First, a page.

Deborah Harkness
Alex George
Ann Napolitano
William Deresiewicz
Jessica Spotswood
Geraldine Brooks
Brené Brown
Stephanie McAfee
Sophie Morgan
Tana French
Terry McMillan
Jen Lancaster
Geneen Roth
Julie Klam
Amy Kalafa
Ally Condie
Julia Cameron
Kate Marshall & David Marshall
Sylvia Day
Edited by Stacy Morrison, Julie Ross Godar & Rita Arens
Amor Towles
Jeremy Page
Dominique Browning
Karen White
Stephen Dau
Laura Moriarty
Laura Dave
Kim Edwards
Jeffrey Zaslow
Claire Bidwell Smith
Seré Prince Halverson
Eleanor Brown
Kelly McGonigal, Ph.D.
Lisa Gardner
Linwood Barclay
Liane Moriarty
Gayle Forman
William D. Lassek, M.D. & Steven J.C. Gaulin, Ph.D.
Vanessa Williams & Helen Williams

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Edited by Stacy Morrison, Julie Ross Godar & Rita Arens
The Editors of BlogHer

ROOTS is a love story about food; a collection of great writing, thinking and photography about the roots of specific meals; the memories that food triggers; what is preserved about a culture in its recipes; how food and cooking are tied to travels; and the roots we call home. Go to ROOTS!

The Fault in Our Stars

John Green
John Green

Insightful, bold, irreverent, and raw, The Fault in Our Stars is award-winning-author John Green’s most ambitious and heartbreaking work yet. Go to The Fault in Our Stars!

Let's Pretend This Never Happened

Jenny Lawson

The irreverent memoir of Jenny Lawson, The Bloggess. Go to Let's Pretend This Never Happened!

Daring Greatly

Brené Brown
Brené Brown

Dr. Brown challenges everything we think we know about vulnerability. Go to Daring Greatly!

Born Wicked

Jessica Spotswood
Jessica Spotswood

Everybody knows Cate Cahill and her sisters are eccentric. Too pretty, too reclusive, and far too educated for their own good. But the truth is even worse: they're witches. Go to Born Wicked!

What Our Reviewers Said

Caleb's Crossing: Absorbing and Believable

She slips into the wilderness in secret and I find myself, in the age of social media and modern freedoms, inexplicably identifying with her as she questions her religious colonial upbringing. It is Caleb's Crossing only in as much as the title that adorns the front of the paperback in my hands.  Read more >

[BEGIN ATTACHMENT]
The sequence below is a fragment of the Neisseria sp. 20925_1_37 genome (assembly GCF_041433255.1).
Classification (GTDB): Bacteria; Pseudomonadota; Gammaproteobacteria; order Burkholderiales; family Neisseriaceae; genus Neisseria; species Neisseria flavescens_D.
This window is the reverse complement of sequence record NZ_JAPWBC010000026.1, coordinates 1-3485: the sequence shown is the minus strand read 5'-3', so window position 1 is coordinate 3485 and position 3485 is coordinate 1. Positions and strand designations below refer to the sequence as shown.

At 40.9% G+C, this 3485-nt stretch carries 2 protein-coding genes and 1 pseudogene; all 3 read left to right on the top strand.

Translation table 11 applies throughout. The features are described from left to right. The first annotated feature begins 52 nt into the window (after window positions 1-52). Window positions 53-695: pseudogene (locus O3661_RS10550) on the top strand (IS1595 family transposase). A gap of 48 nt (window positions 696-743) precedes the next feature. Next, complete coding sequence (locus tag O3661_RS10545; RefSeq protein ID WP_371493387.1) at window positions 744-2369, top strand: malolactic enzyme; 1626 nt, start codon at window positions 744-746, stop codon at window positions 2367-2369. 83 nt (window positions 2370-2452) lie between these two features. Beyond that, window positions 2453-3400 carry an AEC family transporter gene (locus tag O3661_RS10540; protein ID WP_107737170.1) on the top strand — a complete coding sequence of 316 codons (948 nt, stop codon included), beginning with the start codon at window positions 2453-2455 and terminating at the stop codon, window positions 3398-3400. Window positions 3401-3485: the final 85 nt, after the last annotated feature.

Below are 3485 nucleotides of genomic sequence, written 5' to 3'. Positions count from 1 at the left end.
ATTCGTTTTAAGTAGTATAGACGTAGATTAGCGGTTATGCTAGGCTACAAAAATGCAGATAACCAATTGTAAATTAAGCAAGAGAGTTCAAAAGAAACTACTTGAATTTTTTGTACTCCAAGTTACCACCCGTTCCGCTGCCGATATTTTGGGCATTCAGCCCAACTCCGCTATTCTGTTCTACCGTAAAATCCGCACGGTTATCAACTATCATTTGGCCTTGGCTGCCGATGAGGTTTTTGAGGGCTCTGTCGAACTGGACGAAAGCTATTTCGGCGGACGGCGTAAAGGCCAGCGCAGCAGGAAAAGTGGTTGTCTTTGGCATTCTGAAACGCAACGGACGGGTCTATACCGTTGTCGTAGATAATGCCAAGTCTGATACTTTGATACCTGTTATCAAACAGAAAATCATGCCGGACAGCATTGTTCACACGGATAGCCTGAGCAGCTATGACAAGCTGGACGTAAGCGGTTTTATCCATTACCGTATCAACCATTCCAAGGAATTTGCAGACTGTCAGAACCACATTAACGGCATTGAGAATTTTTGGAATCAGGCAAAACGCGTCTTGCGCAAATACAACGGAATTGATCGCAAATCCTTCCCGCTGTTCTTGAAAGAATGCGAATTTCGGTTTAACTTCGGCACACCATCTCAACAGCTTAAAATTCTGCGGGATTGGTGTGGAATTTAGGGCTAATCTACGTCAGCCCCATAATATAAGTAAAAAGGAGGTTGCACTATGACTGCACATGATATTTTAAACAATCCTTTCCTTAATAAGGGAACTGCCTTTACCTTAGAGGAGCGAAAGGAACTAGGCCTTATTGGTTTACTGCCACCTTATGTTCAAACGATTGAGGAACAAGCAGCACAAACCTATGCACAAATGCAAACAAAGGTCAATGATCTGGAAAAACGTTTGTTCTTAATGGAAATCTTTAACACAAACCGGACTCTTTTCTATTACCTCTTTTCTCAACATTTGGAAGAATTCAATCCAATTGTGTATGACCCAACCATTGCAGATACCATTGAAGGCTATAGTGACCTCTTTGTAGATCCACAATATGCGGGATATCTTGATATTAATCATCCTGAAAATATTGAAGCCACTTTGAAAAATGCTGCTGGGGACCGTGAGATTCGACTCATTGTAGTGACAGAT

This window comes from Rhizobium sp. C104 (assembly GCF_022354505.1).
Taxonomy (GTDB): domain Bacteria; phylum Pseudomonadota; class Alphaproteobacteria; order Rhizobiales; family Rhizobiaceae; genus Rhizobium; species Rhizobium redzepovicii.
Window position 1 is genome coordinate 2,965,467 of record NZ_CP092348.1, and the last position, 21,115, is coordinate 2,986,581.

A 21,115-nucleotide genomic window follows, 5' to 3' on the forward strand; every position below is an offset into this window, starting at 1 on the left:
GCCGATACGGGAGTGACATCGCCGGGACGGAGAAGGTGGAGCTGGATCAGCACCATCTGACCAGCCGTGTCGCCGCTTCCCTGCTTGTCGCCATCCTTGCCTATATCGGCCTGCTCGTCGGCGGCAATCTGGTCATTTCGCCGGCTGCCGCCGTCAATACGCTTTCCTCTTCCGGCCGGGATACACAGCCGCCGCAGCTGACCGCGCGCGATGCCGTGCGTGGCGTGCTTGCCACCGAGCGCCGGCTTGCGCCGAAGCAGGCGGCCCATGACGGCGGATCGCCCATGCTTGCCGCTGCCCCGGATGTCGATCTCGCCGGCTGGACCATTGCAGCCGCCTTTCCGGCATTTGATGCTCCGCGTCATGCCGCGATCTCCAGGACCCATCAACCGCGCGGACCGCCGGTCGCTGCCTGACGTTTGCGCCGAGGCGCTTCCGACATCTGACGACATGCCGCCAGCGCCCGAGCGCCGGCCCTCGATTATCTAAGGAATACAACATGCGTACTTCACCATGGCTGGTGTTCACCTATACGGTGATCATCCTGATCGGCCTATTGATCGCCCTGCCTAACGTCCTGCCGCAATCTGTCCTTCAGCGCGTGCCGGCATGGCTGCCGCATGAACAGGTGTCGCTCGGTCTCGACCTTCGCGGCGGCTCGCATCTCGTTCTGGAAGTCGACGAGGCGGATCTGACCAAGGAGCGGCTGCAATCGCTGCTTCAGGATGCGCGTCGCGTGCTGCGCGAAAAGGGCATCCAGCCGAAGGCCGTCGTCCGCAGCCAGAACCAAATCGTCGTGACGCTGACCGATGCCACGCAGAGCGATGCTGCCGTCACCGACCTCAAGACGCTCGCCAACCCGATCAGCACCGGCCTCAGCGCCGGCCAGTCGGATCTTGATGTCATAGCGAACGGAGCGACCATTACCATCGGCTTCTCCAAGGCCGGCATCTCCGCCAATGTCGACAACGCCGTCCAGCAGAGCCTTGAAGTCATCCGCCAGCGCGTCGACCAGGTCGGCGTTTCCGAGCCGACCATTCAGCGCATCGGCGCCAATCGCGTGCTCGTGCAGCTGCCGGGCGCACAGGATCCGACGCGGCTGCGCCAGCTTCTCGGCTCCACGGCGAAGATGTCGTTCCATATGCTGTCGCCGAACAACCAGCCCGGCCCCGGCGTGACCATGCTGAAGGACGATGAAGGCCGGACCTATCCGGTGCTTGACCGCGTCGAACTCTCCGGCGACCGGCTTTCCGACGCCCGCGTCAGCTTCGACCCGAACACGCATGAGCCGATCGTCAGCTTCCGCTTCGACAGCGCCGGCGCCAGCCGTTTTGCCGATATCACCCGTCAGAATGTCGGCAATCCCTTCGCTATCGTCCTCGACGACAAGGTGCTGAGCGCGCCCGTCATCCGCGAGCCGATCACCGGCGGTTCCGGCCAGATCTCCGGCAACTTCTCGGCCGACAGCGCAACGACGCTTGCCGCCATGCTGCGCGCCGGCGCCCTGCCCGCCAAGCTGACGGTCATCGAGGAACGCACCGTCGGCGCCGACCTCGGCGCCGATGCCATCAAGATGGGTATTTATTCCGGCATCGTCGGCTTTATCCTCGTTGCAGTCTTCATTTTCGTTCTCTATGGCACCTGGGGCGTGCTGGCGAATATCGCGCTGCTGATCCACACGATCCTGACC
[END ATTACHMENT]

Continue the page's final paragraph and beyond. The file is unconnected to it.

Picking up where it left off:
Fiction and History Combine in Caleb's Crossing

Caleb's Crossing, by Geraldine Brooks, takes us through the tale of the first Native American to graduate from Harvard College in 1665. While Caleb is a real-life, historical figure, this piece of fiction attempts to tell his background story -- and the story of many Native American peoples within the British colonies -- through the eyes of Bethia, a smart, savvy English girl, who thanks to the constraints placed upon women at the time is forced to live out her educational aspirations through the men in her life -- her father, then her brother, and then finally, Caleb.  Read more >

The Problem with Historical Language in Caleb's Crossing

Did you know the first Native American graduated from Harvard in 1665? Caleb's Crossing, written by Geraldine Brooks, is a novel of historical fiction set in Cambridge and the island now called Martha's Vineyard in the late 17th century. It is written in a diary style, from the perspective of Bethia, the daughter of a pioneering puritan minister.  Read more >

Caleb's Crossing: A Pastor's Wife's Point of View

I have to say, Caleb's Crossing was a fascinating book. I don’t often turn to the pages of a historical novel, but I’m really glad I read this one. The author, Geraldine Brooks, did a wonderful job of really helping us to get to know Bethia’s character -- all of the important details that wove her into the person she became at the end of the book. I came to really admire Bethia, and found myself cheering for her when things went well, and mourning with her during the many difficult times in her life.  Read more >

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